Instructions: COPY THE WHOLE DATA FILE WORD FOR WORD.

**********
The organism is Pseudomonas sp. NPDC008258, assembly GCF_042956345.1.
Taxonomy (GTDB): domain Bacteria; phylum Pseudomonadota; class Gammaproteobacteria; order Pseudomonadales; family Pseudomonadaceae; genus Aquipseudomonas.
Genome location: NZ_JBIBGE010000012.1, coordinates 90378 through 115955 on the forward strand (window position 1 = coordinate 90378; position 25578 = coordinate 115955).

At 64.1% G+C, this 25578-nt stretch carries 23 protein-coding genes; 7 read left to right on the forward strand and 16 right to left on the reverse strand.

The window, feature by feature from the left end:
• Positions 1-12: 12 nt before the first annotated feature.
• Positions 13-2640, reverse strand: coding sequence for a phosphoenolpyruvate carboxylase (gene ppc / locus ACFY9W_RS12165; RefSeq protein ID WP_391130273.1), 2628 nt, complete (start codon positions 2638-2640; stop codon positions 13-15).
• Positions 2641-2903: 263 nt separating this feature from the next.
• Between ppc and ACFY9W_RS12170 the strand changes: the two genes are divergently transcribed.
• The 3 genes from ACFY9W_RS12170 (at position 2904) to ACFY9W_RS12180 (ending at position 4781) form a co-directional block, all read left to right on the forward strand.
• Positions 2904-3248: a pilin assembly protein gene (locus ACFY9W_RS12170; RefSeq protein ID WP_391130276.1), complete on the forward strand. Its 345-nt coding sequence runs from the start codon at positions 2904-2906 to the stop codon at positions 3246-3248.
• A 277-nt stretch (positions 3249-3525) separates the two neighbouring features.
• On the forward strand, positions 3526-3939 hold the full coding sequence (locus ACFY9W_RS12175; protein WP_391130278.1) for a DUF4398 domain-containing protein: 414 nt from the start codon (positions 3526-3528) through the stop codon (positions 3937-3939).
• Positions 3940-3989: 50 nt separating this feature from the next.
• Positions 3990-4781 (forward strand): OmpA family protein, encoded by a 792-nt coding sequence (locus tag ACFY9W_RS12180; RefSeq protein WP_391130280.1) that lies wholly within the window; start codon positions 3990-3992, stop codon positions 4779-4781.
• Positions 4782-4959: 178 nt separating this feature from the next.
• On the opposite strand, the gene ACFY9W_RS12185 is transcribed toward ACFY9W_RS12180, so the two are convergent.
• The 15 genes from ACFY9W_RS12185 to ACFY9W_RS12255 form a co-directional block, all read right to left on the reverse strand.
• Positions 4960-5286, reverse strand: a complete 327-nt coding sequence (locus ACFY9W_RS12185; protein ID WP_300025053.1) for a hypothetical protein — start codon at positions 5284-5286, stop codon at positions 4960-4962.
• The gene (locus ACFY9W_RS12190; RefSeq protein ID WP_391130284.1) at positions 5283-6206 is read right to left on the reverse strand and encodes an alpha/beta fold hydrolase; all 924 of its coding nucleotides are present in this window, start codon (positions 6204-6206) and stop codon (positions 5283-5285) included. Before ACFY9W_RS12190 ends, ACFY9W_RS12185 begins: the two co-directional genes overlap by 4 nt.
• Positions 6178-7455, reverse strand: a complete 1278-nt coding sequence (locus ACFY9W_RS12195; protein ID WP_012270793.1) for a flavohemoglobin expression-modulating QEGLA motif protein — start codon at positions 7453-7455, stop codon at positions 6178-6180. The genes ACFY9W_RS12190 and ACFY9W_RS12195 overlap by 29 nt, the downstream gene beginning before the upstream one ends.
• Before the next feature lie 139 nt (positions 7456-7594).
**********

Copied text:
The organism is Pseudomonas sp. NPDC008258, assembly GCF_042956345.1.
Taxonomy (GTDB): domain Bacteria; phylum Pseudomonadota; class Gammaproteobacteria; order Pseudomonadales; family Pseudomonadaceae; genus Aquipseudomonas.
Genome location: NZ_JBIBGE010000012.1, coordinates 90378 through 115955 on the forward strand (window position 1 = coordinate 90378; position 25578 = coordinate 115955).

At 64.1% G+C, this 25578-nt stretch carries 23 protein-coding genes; 7 read left to right on the forward strand and 16 right to left on the reverse strand.

The window, feature by feature from the left end:
• Positions 1-12: 12 nt before the first annotated feature.
• Positions 13-2640, reverse strand: coding sequence for a phosphoenolpyruvate carboxylase (gene ppc / locus ACFY9W_RS12165; RefSeq protein ID WP_391130273.1), 2628 nt, complete (start codon positions 2638-2640; stop codon positions 13-15).
• Positions 2641-2903: 263 nt separating this feature from the next.
• Between ppc and ACFY9W_RS12170 the strand changes: the two genes are divergently transcribed.
• The 3 genes from ACFY9W_RS12170 (at position 2904) to ACFY9W_RS12180 (ending at position 4781) form a co-directional block, all read left to right on the forward strand.
• Positions 2904-3248: a pilin assembly protein gene (locus ACFY9W_RS12170; RefSeq protein ID WP_391130276.1), complete on the forward strand. Its 345-nt coding sequence runs from the start codon at positions 2904-2906 to the stop codon at positions 3246-3248.
• A 277-nt stretch (positions 3249-3525) separates the two neighbouring features.
• On the forward strand, positions 3526-3939 hold the full coding sequence (locus ACFY9W_RS12175; protein WP_391130278.1) for a DUF4398 domain-containing protein: 414 nt from the start codon (positions 3526-3528) through the stop codon (positions 3937-3939).
• Positions 3940-3989: 50 nt separating this feature from the next.
• Positions 3990-4781 (forward strand): OmpA family protein, encoded by a 792-nt coding sequence (locus tag ACFY9W_RS12180; RefSeq protein WP_391130280.1) that lies wholly within the window; start codon positions 3990-3992, stop codon positions 4779-4781.
• Positions 4782-4959: 178 nt separating this feature from the next.
• On the opposite strand, the gene ACFY9W_RS12185 is transcribed toward ACFY9W_RS12180, so the two are convergent.
• The 15 genes from ACFY9W_RS12185 to ACFY9W_RS12255 form a co-directional block, all read right to left on the reverse strand.
• Positions 4960-5286, reverse strand: a complete 327-nt coding sequence (locus ACFY9W_RS12185; protein ID WP_300025053.1) for a hypothetical protein — start codon at positions 5284-5286, stop codon at positions 4960-4962.
• The gene (locus ACFY9W_RS12190; RefSeq protein ID WP_391130284.1) at positions 5283-6206 is read right to left on the reverse strand and encodes an alpha/beta fold hydrolase; all 924 of its coding nucleotides are present in this window, start codon (positions 6204-6206) and stop codon (positions 5283-5285) included. Before ACFY9W_RS12190 ends, ACFY9W_RS12185 begins: the two co-directional genes overlap by 4 nt.
• Positions 6178-7455, reverse strand: a complete 1278-nt coding sequence (locus ACFY9W_RS12195; protein ID WP_012270793.1) for a flavohemoglobin expression-modulating QEGLA motif protein — start codon at positions 7453-7455, stop codon at positions 6178-6180. The genes ACFY9W_RS12190 and ACFY9W_RS12195 overlap by 29 nt, the downstream gene beginning before the upstream one ends.
• Before the next feature lie 139 nt (positions 7456-7594).